Tatiana Reinoza, Ph.D.



Despite the precarious position of the humanities in today’s universities, the work of art historians remains imperative for student success and the nurturing of future leaders. I ask my students for an investment in this material, not because art history will change the world, but because we live in a world of images. These images impact our everyday life: they entice us to buy things, to vote, to worship, to tell stories. I persuade them to take pleasure in looking. Using their vision as a tool for empowerment, I get them to think more critically about our roles as viewers, makers, collectors, and citizens.



This seminar traces the developments of contemporary art practice in the U.S.-Mexico borderlands as a site of geopolitical contention, and subsequently expands beyond locational specificity to include the embodied modalities of living in between cultures, races, and languages. Students will develop a toolkit for analyzing art and visual culture that arises out of these transnational and heterogeneous points of contact. With an emphasis on printmaking, performance, photography, and film, the course will dwell on geographical borders as shifting categories and archives that respond to modernity/coloniality paradigms of fear and desire, contagion and containment, utopia and dystopia. Students will enhance their skills in visual analysis and writing, and refine their ability to conduct original research. No pre-requisites or prior knowledge of Art History and Latinx Studies is required for the course.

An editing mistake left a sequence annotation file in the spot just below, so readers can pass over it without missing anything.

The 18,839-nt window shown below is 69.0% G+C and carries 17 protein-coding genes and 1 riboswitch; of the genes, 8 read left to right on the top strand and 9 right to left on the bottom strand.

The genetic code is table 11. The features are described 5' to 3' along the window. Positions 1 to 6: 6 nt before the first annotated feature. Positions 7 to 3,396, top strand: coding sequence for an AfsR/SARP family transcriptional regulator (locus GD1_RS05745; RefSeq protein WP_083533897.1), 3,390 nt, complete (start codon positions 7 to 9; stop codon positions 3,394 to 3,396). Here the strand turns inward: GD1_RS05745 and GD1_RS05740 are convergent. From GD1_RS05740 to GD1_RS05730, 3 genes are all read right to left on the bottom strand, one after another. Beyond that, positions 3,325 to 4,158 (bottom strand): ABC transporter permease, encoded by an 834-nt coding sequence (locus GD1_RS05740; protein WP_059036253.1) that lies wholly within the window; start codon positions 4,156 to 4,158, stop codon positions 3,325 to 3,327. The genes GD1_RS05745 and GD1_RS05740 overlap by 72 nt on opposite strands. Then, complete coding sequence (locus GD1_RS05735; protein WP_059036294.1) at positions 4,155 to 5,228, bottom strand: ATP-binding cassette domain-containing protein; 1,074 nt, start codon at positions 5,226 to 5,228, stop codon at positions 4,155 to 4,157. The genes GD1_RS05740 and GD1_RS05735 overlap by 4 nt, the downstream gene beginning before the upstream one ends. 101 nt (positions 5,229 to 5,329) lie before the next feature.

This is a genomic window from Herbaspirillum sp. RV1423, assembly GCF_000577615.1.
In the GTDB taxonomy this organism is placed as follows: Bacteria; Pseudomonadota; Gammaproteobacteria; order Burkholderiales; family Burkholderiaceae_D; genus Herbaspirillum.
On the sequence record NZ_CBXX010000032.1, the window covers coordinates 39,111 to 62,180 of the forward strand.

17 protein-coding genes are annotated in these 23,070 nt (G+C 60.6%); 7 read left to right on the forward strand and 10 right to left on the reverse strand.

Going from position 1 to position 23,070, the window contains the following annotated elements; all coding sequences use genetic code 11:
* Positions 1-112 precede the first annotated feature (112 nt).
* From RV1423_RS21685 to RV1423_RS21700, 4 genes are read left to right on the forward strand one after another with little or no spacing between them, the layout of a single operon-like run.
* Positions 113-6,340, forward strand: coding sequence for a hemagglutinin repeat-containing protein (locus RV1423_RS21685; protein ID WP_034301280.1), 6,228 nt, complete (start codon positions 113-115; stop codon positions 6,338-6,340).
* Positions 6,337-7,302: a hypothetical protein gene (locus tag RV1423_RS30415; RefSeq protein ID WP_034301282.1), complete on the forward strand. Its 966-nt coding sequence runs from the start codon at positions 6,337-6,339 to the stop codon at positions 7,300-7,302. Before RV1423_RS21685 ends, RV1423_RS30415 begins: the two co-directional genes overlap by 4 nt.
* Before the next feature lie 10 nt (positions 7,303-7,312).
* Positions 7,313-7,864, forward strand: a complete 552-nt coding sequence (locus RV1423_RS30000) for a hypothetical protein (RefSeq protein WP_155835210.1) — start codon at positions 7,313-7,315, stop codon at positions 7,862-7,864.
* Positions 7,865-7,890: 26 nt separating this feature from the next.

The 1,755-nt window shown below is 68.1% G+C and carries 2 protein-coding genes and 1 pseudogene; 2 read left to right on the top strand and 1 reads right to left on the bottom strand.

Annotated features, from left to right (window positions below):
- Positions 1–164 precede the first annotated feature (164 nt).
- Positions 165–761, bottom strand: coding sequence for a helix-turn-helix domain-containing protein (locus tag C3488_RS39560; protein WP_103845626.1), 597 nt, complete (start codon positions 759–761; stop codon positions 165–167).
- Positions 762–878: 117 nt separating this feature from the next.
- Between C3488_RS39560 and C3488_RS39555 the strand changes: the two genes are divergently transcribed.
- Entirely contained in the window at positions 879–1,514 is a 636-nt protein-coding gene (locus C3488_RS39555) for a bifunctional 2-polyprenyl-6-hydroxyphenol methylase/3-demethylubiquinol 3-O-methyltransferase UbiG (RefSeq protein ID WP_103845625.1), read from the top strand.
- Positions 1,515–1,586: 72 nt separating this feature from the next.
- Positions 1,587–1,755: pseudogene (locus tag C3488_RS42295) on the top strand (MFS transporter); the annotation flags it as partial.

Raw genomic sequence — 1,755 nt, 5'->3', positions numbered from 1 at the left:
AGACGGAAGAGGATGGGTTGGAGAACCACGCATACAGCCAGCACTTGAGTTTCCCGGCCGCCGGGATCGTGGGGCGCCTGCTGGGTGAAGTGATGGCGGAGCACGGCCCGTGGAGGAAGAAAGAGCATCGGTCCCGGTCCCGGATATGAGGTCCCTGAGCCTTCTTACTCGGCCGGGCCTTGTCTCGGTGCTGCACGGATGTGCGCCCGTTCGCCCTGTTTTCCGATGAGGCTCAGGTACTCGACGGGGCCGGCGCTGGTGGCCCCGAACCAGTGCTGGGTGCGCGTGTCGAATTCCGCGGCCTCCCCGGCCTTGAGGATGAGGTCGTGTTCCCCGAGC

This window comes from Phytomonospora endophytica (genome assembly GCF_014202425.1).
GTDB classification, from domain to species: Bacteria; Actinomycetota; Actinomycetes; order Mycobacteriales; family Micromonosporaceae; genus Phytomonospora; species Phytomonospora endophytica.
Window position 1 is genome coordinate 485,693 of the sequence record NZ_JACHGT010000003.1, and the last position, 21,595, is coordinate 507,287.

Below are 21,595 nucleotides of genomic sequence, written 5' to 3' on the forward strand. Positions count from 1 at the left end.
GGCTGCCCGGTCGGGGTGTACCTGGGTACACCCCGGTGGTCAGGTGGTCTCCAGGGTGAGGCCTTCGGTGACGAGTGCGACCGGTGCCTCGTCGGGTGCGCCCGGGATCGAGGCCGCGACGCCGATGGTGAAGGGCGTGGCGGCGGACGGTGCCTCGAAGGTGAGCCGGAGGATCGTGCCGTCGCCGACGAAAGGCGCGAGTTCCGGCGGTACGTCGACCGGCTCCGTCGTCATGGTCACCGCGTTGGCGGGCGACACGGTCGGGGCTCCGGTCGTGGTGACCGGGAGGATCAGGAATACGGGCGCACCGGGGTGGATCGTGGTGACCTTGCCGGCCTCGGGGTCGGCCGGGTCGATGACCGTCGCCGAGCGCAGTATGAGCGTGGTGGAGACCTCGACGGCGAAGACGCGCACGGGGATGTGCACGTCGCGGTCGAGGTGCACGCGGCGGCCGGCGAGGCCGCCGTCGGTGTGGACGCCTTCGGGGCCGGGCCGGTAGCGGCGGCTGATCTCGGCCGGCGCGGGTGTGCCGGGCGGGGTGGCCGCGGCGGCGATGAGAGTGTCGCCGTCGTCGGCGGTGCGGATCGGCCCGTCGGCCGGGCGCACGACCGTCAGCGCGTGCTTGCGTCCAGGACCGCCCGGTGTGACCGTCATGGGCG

Latinx Art & ActivisM

Since the late 1960s, printmaking and print cultures have been at the center of constructing identity discourses for Latinx communities in the United States. Through the analysis of prints, political graphics, comics, zines, and ephemera, we will study how the printed image negotiates relations of power. From posters of United Farm Worker boycotts and broadsides of the Young Lords to contemporary prints that narrate stories of migration and belonging, we will delve into graphic media and consider notions of authorship (collective/individual), activism, display, dissemination, consumption, collecting, and technology. Students will learn to think critically and empathetically about how these collective modes of art-making foreground the politics of representation: what we see, how we see, who gets to control our image, and how can printed multiples challenge those narratives. Students will enhance their skills in visual analysis and writing, gain experience in collaborative printmaking, and refine their ability to conduct original research.